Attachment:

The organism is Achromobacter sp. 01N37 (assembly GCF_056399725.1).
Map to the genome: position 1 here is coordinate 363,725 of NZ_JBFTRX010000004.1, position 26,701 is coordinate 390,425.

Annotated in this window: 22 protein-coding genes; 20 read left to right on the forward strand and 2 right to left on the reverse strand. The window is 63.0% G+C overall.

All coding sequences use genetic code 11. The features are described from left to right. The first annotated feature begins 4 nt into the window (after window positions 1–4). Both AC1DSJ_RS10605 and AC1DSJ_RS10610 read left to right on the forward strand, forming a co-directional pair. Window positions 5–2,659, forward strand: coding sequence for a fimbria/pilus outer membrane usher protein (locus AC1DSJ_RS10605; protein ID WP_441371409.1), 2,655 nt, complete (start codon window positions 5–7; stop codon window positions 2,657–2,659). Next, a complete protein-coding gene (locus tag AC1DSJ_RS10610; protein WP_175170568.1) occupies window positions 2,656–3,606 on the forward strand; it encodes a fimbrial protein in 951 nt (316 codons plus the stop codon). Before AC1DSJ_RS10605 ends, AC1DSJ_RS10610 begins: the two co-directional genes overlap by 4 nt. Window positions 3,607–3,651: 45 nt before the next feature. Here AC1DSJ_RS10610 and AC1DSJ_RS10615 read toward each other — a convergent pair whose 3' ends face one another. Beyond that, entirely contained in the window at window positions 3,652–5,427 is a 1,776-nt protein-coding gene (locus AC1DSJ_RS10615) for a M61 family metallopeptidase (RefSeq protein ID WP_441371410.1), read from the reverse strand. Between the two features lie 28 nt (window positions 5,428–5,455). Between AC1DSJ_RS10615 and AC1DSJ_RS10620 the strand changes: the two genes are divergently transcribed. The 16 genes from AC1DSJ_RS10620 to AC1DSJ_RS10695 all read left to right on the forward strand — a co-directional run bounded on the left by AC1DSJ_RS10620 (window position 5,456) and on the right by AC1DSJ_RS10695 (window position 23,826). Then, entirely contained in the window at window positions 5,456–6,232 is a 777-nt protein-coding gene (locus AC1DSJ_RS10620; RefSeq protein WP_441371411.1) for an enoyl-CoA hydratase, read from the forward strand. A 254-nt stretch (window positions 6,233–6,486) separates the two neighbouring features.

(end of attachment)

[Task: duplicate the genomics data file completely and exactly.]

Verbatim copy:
The organism is Achromobacter sp. 01N37 (assembly GCF_056399725.1).
Map to the genome: position 1 here is coordinate 363,725 of NZ_JBFTRX010000004.1, position 26,701 is coordinate 390,425.

Annotated in this window: 22 protein-coding genes; 20 read left to right on the forward strand and 2 right to left on the reverse strand. The window is 63.0% G+C overall.

All coding sequences use genetic code 11. The features are described from left to right. The first annotated feature begins 4 nt into the window (after window positions 1–4). Both AC1DSJ_RS10605 and AC1DSJ_RS10610 read left to right on the forward strand, forming a co-directional pair. Window positions 5–2,659, forward strand: coding sequence for a fimbria/pilus outer membrane usher protein (locus AC1DSJ_RS10605; protein ID WP_441371409.1), 2,655 nt, complete (start codon window positions 5–7; stop codon window positions 2,657–2,659). Next, a complete protein-coding gene (locus tag AC1DSJ_RS10610; protein WP_175170568.1) occupies window positions 2,656–3,606 on the forward strand; it encodes a fimbrial protein in 951 nt (316 codons plus the stop codon). Before AC1DSJ_RS10605 ends, AC1DSJ_RS10610 begins: the two co-directional genes overlap by 4 nt. Window positions 3,607–3,651: 45 nt before the next feature. Here AC1DSJ_RS10610 and AC1DSJ_RS10615 read toward each other — a convergent pair whose 3' ends face one another. Beyond that, entirely contained in the window at window positions 3,652–5,427 is a 1,776-nt protein-coding gene (locus AC1DSJ_RS10615) for a M61 family metallopeptidase (RefSeq protein ID WP_441371410.1), read from the reverse strand. Between the two features lie 28 nt (window positions 5,428–5,455). Between AC1DSJ_RS10615 and AC1DSJ_RS10620 the strand changes: the two genes are divergently transcribed. The 16 genes from AC1DSJ_RS10620 to AC1DSJ_RS10695 all read left to right on the forward strand — a co-directional run bounded on the left by AC1DSJ_RS10620 (window position 5,456) and on the right by AC1DSJ_RS10695 (window position 23,826). Then, entirely contained in the window at window positions 5,456–6,232 is a 777-nt protein-coding gene (locus AC1DSJ_RS10620; RefSeq protein WP_441371411.1) for an enoyl-CoA hydratase, read from the forward strand. A 254-nt stretch (window positions 6,233–6,486) separates the two neighbouring features.